Maya Soetoro-Ng, half sister of presumptive Democratic presidential nominee Sen. Barack Obama, gave the Hawaii delegation a shaka yesterday at the Democratic National Convention in Denver.
Soetoro-Ng talks ohana
Sister weaves together family, dreams
STORY SUMMARY »
DENVER » Hawaii teacher Maya Soetoro-Ng took center stage yesterday at the Democratic National Convention, making the transition to sought-after political speaker.
Sen. Barack Obama's half sister profiled him for the party faithful at the Pepsi Center, saying his strength was derived from their mother, Stanley Ann Dunham.
From her, she said, they learned that "with a little imagination, we could dream the improbable, that through hard work, we could accomplish the extraordinary."
FULL STORY »
DENVER » It was Barack Obama family night at the Pepsi Center yesterday, with wife Michelle and brother-in-law Craig Robinson speaking.
And for a few moments, it was ohana night for the Hawaii delegates to the Democratic National Convention, when Sen. Obama's half sister, Maya Soetoro-Ng of La Pietra-Hawaii School for Girls, spoke in a "pre-prime-time" portion of the convention.
Last night, with her voice booming across the center, Soetoro-Ng confirmed what Hawaii delegates said they already knew.
"You got to see a schoolteacher who a year and a half ago had not given a speech in a political setting," said Andy Winer, Obama state coordinator. "She represented her brother as well as she possibly could."
Soetoro-Ng has grown from a dedicated history teacher to one of the most sought-after speakers in her brother's campaign for the presidency.
In her speech, Soetoro-Ng repeatedly came back to Obama's central theme of wholesale change for the political system, saying that the upbringing provided by her and Barack's mother, Stanley Ann Dunham, led the way.
An enthusiastic Hawaii delegation is at the Democratic National Convention taking in all the excitement.
"With a little imagination, we could dream the improbable, that through hard work, we could accomplish the extraordinary, that through the power of education, we could propel ourselves to a future far more promising than our circumstances led us to expect," Soetoro-Ng said.
Said Hawaii delegate Ed Hasegawa, attending his third national convention, "She developed a picture of how and who her brother is. The source of his strength is primarily from her mother. What she showed to me was the value he gave her, the responsibility he has and the ability to listen to people."
Soetoro-Ng ended her speech by saying that "if you elect Barack president, he'll be there for you, just as he's always been there for me.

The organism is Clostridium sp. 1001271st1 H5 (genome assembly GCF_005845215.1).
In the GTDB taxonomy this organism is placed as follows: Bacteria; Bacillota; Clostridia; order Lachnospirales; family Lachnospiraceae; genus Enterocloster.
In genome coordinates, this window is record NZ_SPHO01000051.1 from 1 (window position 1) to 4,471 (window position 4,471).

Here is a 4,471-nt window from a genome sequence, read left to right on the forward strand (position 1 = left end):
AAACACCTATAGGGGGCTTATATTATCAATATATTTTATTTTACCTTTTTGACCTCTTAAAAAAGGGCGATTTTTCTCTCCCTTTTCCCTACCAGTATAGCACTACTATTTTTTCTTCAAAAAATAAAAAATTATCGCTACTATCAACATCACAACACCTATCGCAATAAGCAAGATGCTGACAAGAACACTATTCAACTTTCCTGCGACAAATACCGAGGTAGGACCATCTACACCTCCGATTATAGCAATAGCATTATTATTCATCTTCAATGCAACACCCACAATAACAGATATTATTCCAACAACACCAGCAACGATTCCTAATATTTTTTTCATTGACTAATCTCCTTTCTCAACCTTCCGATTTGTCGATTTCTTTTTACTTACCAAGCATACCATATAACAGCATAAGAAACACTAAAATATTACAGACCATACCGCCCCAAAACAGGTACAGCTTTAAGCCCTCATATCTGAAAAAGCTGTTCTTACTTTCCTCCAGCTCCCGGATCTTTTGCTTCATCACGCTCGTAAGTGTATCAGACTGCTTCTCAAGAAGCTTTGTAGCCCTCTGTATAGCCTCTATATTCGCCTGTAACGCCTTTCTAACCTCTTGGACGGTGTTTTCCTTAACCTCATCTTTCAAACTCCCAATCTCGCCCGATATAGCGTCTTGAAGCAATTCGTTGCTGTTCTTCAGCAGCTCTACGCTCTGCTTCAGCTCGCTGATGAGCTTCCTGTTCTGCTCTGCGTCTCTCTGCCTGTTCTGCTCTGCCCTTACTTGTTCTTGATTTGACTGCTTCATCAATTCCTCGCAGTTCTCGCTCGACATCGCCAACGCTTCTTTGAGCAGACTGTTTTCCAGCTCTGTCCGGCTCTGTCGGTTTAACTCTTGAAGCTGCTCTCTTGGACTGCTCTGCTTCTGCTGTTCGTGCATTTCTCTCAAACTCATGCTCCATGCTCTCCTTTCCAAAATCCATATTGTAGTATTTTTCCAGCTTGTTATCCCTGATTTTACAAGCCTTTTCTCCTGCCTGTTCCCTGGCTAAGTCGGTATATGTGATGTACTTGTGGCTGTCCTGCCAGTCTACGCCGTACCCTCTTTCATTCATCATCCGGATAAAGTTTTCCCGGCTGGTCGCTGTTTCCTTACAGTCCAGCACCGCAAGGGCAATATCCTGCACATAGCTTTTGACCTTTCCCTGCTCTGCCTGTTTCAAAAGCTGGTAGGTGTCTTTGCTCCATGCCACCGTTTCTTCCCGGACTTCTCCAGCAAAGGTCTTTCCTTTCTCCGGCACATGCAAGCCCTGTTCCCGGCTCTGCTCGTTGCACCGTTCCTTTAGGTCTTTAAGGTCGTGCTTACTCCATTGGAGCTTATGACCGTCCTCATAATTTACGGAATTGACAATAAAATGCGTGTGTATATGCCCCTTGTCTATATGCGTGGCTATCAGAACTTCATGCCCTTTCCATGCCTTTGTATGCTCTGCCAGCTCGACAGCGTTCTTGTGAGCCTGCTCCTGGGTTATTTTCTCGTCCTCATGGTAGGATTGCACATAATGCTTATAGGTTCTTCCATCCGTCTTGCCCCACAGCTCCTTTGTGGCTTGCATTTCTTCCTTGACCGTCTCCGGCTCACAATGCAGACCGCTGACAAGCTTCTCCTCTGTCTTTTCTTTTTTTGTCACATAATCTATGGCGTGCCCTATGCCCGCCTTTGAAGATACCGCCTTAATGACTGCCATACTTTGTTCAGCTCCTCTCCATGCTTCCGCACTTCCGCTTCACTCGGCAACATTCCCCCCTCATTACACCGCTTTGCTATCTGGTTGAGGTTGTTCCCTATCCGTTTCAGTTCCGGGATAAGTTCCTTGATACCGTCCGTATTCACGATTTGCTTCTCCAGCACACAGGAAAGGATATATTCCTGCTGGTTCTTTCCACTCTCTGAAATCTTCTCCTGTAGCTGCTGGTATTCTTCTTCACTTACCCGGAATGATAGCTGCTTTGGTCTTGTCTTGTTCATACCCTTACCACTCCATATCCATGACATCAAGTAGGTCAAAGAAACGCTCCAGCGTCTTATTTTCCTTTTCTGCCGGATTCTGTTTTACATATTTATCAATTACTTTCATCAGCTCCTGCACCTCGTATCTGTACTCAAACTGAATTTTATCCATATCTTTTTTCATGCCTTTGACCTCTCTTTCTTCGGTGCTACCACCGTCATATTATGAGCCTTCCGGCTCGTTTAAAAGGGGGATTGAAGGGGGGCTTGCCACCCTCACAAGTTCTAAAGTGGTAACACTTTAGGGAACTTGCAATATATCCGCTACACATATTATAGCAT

"I know he'll help you realize your dreams, just as he's helped me realize mine."
That was the key for Honolulu Mayor Mufi Hannemann, also a delegate.
"She did a beautiful job of helping to define the essence of Barack Obama. He is all about family. Family comes first. I loved the line that he will look after us the way he looked after her," Hannemann said.
Maya Soetoro-Ng, half sister of Democratic presidential candidate Sen. Barack Obama, blew a kiss to delegates yesterday at the Democratic National Convention.
Soetoro-Ng was able to weave both Hawaii and her educational background into the address by noting that her mission in the classroom has been to "make our country's fascinating story leap from the page for my students."
Noting that many of her students in Hawaii and on the mainland "had never traveled beyond their neighborhoods for fear of feeling like outsiders," Soetoro-Ng said she taught them to dream bigger.
"That is what this nation gave to Barack, and that is what he wants for his daughters and my daughter and for every single child in this country: bountiful opportunity," Soetoro-Ng said.
U.S. Rep. Mazie Hirono, who called Soetoro-Ng a poised and confident speaker, noted that Obama and his sister have a good relationship.
"I thought it was terrific because it showed the pride of a younger sister for an older brother. You can see a part of history being made with her older brother," Hirono said.
Soetoro-Ng was born in Jakarta, Indonesia, and later moved with her family to Honolulu. She is also a lecturer at the University of Hawaii's College of Education, where she teaches multicultural education and the history of education.